Would you pay so much for a steak given it’s probably one of the easiest dishes to cook at home? What’s your favourite steakhouse in Dubai?

A bientôt.

FooDiva. x

FooDiva Rating: Knife Rating: 3.5
  • Restaurant Village, Four Seasons Resort Dubai, Jumeirah Beach (next to Dubai Ladies Club)
  • +971 4 4074100
  • Steakhouse, Turkish
  • Yes
  • AED 515 per person
  • Open daily 12noon - midnight
  • https://www.facebook.com/NusrEtDubai
  • Posted under
    Dubai, Hotels, Jumeirah, Licensed, Location, Restaurant Reviews, Restaurants, Steakhouse, Turkish

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23 Responses to “Nusr-Et – an expensive cut of steak in Dubai”

  1. JayEim February 22, 2015 at 4:38 pm

    WooHoo……Argentina eat your cows out.

    Now we have a Turkish steak house…..anytime soon we’ll have Turkish Peruvian thingy (insert here some unpronounceable name) and low and behold all rise for the incoming of Turkish Tapas and Turkish Curry House…..Dohhhh!

    I suppose we are to expect anytime soon Austrian restaurant offering Iman Bayaldi and Vienese Dolmas!

    When I was 16 yo, I use to eat loads of Mille-feuille, surely this qualifies me today to compete with Pierre Hermé and start my Patisserie on Via Condotti….Dbl Dohhhhh.

    And what’s with the Pisco Sour…it must be the new Prosecco.

    A steak is a steak for crying out loud. You can sing When the Saints Go Marching In (https://www.youtube.com/watch?v=wyLjbMBpGDA) to the cows and give them a diet of Foie Gras and massage by Sumo wrestlers…..it will still be a Steak!?!?!(*^% with or without a marinade of Crystal bubly and Alba Truffles with a sprinkling of Zaafaran……Don’t mess up with my steak plueasse!

    And if some still call Istambul = Constantinople, some, even more, still call Gaziantep = Entab

    “Oh Lord I want to be in that number when the Saints Go Marching In”

    • FooDiva February 23, 2015 at 10:00 pm

      I am rolling with laughter as per usual Jay. For some reason this town thinks a steakhouse is a license for wacking up menu prices as high as Burj Khalifa. But what is even scarier is how busy Nusr-Et is – whereas Pierre Gagnaire’s Reflets which really deserves those high prices given the tremendous culinary skill in creating his dishes will only fill the restaurant on occasion. We clearly are not the norm in Dubai.

  2. Johann Z February 23, 2015 at 12:15 am

    Being carnivorous and a fan of good steaks – I will have to try this out but it will probably be a one off visit in view of the stratospheric prices you have mentioned.

    • FooDiva February 23, 2015 at 10:02 pm

      A special occasion restaurant for sure Johann. Also try Prime68 if you haven’t already – mind you they have a Dhs700 Blackmore 9+ rib-eye so be warned 😉

  3. Dave Reeder February 23, 2015 at 10:56 am

    Alain Ducasse at The Dorchester in London: three course lunch, two glasses of wine, water and coffee for 55 pounds. Dubai is having a laugh these days…

    • GA February 23, 2015 at 3:46 pm

      I am with Dave on this one, every review and everything I have heard about The Four Seasons has been about the pricing in all their outlets being over the top. I heard it is 45 AED for a coffee in their coffee shop. They won’t be getting any of my hard earned cash that’s for sure. For steak I like West 14th, but to be honest with you there are too many to choose from. Its a dish that is easy to cook at home and you can buy a really good cut of steak from Prime Gourmet and do it yourself.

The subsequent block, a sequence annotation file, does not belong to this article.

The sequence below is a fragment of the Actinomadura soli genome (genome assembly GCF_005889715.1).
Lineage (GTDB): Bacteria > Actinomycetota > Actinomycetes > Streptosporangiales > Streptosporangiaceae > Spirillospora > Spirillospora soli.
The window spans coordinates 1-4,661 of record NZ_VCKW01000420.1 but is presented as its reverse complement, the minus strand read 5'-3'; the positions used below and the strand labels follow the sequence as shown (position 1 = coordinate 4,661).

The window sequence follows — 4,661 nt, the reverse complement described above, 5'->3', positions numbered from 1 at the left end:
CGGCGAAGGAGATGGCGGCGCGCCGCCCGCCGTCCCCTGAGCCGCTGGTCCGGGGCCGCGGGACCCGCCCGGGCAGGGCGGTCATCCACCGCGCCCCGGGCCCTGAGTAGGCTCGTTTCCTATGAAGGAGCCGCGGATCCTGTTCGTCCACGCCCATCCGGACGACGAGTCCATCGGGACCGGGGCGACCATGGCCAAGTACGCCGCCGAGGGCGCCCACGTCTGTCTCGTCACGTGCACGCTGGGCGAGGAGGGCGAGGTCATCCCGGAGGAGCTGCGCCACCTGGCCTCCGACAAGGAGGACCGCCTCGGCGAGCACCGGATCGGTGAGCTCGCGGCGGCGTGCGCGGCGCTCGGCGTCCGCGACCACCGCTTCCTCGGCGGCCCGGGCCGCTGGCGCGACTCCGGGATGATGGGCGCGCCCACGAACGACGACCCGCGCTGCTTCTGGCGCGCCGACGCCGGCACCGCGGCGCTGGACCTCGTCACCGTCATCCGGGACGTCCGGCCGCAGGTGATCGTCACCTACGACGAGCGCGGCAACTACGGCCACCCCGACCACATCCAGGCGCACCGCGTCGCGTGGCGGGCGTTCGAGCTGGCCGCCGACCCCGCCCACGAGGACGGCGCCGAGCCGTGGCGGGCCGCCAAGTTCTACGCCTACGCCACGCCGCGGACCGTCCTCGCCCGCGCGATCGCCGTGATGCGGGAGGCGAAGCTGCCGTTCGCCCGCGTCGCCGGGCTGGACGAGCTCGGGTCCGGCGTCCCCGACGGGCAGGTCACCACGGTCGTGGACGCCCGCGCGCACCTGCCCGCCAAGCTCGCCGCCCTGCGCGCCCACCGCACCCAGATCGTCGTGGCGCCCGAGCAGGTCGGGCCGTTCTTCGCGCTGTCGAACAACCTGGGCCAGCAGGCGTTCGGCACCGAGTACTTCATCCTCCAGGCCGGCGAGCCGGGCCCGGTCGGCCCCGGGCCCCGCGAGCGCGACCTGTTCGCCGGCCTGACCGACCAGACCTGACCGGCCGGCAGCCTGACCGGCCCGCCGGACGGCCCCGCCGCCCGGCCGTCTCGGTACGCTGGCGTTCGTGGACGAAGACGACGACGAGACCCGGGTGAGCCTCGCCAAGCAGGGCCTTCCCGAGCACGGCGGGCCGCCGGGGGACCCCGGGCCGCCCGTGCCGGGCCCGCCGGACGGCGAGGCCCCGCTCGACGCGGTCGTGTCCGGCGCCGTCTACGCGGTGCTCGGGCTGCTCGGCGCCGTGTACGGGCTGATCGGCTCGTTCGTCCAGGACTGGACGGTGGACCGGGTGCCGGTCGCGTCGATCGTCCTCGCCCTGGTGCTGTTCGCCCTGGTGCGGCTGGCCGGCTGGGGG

• FooDiva February 23, 2015 at 10:05 pm

        I love West 14th too, it’s my go-to affordable steakhouse…and you get vino! Agree with you on Prime Gourmet too Debbie 🙂

    • FooDiva February 23, 2015 at 10:04 pm

      That really puts it into perspective doesn’t it Dave?! Some restaurants here are laughing all the way to the bank.

  4. IshitaUnblogged February 23, 2015 at 6:01 pm

    I had been curious about Nusr-et, specially after Debbie had met the man and what she had to say about the man. It is too expensive really to be a casual steakhouse. I wouldn’t mind spending that kind of money at Pierchic or Reflet though. May be I will take up the PR invite lol!

    • FooDiva February 23, 2015 at 10:09 pm

      Nusr-Et is a wonderful experience that pretty much ticks all the boxes, but I agree, given the choice at that price level I would head to Reflets instead. With its menu changing so often, every dinner there is a magical meal.

  5. The Man in the White Hat February 28, 2015 at 2:21 pm

    A bit late to the party, but…

    Between Coya and now Nusr-Et, the Four Seasons isn’t really going for the affordable night out end of the licenced Dubai restaurant market, is it?

    Not sure if there were as many expensive cars with three digits or less in their number plates when you were there as there were during my Coya visit, but even conceding that (in my admittedly limited experience) the food is generally really good, at these prices I wonder how sustainable their Restaurant Village is in the long term. They’ve surely priced themselves out of a constant flow of repeat customers in any real volume, which makes me think that they’re either consciously dependent on tourists and business visitor trade, or are deliberately planning to churn through the next round of on-trend outlets every 2-5 years, relying on good marketing to bring in customers to the new outlets as the old outlets fade away and close.

    Maybe I’m being overly cynical, but I just don’t see how they can make this work otherwise; not at those prices, anyway – not given local demographics.

    • FooDiva March 2, 2015 at 12:02 pm